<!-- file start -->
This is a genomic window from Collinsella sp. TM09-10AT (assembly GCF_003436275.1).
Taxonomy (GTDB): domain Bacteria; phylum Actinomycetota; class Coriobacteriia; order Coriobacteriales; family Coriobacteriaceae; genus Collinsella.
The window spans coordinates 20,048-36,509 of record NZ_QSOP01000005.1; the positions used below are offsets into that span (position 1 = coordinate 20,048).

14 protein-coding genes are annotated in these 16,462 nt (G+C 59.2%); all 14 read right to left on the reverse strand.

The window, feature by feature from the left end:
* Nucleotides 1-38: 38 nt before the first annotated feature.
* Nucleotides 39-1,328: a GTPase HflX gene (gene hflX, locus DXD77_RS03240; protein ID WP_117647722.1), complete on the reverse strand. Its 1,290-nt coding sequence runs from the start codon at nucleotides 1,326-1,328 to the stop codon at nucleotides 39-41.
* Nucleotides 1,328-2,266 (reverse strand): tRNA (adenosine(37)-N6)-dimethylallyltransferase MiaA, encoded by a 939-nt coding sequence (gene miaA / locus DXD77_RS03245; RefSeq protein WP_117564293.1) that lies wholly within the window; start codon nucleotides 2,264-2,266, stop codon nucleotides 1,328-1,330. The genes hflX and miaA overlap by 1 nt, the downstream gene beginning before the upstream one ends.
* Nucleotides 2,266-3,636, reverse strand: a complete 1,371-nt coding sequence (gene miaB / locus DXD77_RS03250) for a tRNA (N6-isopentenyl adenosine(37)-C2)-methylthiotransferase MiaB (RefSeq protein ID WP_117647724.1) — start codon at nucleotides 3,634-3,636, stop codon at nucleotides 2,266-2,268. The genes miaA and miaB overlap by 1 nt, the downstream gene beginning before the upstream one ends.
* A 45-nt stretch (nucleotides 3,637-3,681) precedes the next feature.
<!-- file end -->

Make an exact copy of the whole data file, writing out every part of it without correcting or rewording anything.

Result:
This is a genomic window from Collinsella sp. TM09-10AT (assembly GCF_003436275.1).
Taxonomy (GTDB): domain Bacteria; phylum Actinomycetota; class Coriobacteriia; order Coriobacteriales; family Coriobacteriaceae; genus Collinsella.
The window spans coordinates 20,048-36,509 of record NZ_QSOP01000005.1; the positions used below are offsets into that span (position 1 = coordinate 20,048).

14 protein-coding genes are annotated in these 16,462 nt (G+C 59.2%); all 14 read right to left on the reverse strand.

The window, feature by feature from the left end:
* Nucleotides 1-38: 38 nt before the first annotated feature.
* Nucleotides 39-1,328: a GTPase HflX gene (gene hflX, locus DXD77_RS03240; protein ID WP_117647722.1), complete on the reverse strand. Its 1,290-nt coding sequence runs from the start codon at nucleotides 1,326-1,328 to the stop codon at nucleotides 39-41.
* Nucleotides 1,328-2,266 (reverse strand): tRNA (adenosine(37)-N6)-dimethylallyltransferase MiaA, encoded by a 939-nt coding sequence (gene miaA / locus DXD77_RS03245; RefSeq protein WP_117564293.1) that lies wholly within the window; start codon nucleotides 2,264-2,266, stop codon nucleotides 1,328-1,330. The genes hflX and miaA overlap by 1 nt, the downstream gene beginning before the upstream one ends.
* Nucleotides 2,266-3,636, reverse strand: a complete 1,371-nt coding sequence (gene miaB / locus DXD77_RS03250) for a tRNA (N6-isopentenyl adenosine(37)-C2)-methylthiotransferase MiaB (RefSeq protein ID WP_117647724.1) — start codon at nucleotides 3,634-3,636, stop codon at nucleotides 2,266-2,268. The genes miaA and miaB overlap by 1 nt, the downstream gene beginning before the upstream one ends.
* A 45-nt stretch (nucleotides 3,637-3,681) precedes the next feature.